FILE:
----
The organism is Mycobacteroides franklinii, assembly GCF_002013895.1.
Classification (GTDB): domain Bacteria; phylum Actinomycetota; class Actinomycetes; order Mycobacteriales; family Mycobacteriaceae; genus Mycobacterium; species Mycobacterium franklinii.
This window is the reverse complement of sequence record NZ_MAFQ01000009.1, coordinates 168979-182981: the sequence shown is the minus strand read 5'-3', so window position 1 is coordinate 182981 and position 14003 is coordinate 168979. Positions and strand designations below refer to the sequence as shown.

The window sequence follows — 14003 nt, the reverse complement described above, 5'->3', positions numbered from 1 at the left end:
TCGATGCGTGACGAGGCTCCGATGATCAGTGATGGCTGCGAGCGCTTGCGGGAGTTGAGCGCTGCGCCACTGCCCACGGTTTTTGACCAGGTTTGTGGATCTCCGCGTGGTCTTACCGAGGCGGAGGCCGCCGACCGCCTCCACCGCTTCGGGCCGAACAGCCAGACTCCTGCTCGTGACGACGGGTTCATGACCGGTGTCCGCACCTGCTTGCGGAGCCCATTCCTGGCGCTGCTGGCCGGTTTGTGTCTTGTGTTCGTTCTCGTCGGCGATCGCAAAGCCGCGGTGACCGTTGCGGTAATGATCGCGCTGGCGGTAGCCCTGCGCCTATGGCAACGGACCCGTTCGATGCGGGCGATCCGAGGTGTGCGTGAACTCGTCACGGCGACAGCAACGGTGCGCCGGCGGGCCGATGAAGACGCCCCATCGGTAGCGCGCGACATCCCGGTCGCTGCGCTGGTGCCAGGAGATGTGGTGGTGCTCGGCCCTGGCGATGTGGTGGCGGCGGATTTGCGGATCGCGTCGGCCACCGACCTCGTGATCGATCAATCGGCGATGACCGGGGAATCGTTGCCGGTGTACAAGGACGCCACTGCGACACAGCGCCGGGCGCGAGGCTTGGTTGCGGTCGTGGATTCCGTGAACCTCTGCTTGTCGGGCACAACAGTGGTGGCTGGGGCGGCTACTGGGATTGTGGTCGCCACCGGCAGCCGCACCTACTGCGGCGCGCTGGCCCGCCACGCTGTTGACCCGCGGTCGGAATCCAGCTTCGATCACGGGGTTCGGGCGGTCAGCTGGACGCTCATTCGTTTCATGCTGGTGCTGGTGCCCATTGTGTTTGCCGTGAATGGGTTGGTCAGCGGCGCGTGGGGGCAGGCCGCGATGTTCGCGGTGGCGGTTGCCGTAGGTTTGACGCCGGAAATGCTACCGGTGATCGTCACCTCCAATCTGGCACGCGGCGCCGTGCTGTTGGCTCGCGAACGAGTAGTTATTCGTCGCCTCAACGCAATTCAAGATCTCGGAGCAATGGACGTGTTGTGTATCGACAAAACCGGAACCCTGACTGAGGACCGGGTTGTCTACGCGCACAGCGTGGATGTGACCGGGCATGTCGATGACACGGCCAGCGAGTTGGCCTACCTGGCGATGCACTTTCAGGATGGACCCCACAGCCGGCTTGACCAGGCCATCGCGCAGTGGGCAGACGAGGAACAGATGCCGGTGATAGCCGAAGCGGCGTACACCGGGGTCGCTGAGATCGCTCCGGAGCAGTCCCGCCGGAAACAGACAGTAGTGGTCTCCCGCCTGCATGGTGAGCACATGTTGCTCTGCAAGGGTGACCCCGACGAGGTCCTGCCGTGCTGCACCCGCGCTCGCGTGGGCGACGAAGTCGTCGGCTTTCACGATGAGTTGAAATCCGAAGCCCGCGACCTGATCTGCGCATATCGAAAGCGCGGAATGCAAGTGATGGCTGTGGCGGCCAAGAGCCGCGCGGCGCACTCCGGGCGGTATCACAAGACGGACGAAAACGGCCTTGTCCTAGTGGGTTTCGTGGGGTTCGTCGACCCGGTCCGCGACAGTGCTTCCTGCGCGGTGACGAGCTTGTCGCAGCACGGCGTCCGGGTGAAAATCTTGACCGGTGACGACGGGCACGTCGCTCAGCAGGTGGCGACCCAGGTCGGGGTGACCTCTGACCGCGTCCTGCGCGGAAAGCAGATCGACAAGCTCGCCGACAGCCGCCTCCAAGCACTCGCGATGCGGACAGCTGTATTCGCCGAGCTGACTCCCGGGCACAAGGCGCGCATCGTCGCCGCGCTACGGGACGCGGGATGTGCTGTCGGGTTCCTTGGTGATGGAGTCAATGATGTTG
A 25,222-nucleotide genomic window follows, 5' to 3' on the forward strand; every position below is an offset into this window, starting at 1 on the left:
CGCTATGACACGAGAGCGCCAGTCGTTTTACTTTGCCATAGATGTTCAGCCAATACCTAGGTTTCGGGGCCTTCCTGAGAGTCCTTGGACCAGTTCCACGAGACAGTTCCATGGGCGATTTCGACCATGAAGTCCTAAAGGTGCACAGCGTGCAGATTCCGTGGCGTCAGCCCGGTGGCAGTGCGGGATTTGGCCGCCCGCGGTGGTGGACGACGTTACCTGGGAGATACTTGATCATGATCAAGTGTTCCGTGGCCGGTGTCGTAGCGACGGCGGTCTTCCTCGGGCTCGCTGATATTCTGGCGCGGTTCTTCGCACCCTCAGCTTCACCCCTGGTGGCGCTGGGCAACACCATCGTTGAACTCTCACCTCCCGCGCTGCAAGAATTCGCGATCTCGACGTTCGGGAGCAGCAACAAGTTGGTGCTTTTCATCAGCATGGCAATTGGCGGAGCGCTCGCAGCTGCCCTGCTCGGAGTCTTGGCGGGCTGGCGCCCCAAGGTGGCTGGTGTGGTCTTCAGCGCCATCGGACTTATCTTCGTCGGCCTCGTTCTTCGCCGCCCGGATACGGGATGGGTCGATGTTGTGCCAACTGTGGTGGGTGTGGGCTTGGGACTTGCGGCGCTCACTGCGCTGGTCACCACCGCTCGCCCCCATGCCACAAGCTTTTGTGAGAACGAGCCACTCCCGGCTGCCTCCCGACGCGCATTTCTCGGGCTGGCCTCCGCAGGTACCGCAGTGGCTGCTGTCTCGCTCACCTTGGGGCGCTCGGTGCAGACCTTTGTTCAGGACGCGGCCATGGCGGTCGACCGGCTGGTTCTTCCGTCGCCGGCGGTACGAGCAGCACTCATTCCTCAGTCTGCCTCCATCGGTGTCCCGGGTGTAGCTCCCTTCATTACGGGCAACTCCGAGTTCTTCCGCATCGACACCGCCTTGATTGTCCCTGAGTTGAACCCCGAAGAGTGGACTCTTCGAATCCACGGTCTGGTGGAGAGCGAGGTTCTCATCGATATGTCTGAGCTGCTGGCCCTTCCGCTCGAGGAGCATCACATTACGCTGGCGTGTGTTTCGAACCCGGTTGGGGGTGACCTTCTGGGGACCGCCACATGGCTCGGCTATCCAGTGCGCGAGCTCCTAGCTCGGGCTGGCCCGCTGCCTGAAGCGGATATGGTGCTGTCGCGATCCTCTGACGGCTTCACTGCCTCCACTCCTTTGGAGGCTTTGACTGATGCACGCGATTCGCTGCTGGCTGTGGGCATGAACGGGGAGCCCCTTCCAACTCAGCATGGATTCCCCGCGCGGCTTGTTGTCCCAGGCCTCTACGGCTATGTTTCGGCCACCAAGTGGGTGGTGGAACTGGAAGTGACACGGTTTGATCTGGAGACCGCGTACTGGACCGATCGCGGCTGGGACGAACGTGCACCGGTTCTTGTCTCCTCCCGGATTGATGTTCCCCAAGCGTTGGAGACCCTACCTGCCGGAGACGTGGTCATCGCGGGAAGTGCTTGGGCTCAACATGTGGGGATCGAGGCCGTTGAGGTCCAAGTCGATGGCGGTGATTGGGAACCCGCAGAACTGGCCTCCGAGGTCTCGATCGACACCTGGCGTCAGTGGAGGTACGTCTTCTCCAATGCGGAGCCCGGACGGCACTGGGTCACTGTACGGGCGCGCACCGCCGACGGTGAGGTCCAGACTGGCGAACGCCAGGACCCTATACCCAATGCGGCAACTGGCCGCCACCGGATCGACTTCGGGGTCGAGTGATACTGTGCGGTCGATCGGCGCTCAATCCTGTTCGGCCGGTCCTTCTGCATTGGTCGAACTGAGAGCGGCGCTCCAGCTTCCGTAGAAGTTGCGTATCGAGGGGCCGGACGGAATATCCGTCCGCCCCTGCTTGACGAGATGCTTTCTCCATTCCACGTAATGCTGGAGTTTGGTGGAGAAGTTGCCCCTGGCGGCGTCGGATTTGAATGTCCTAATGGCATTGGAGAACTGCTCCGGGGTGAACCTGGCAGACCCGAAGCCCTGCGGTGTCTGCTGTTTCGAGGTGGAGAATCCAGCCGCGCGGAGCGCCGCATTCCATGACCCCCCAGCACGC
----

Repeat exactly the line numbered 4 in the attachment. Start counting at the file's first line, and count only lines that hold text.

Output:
The window sequence follows — 14003 nt, the reverse complement described above, 5'->3', positions numbered from 1 at the left end: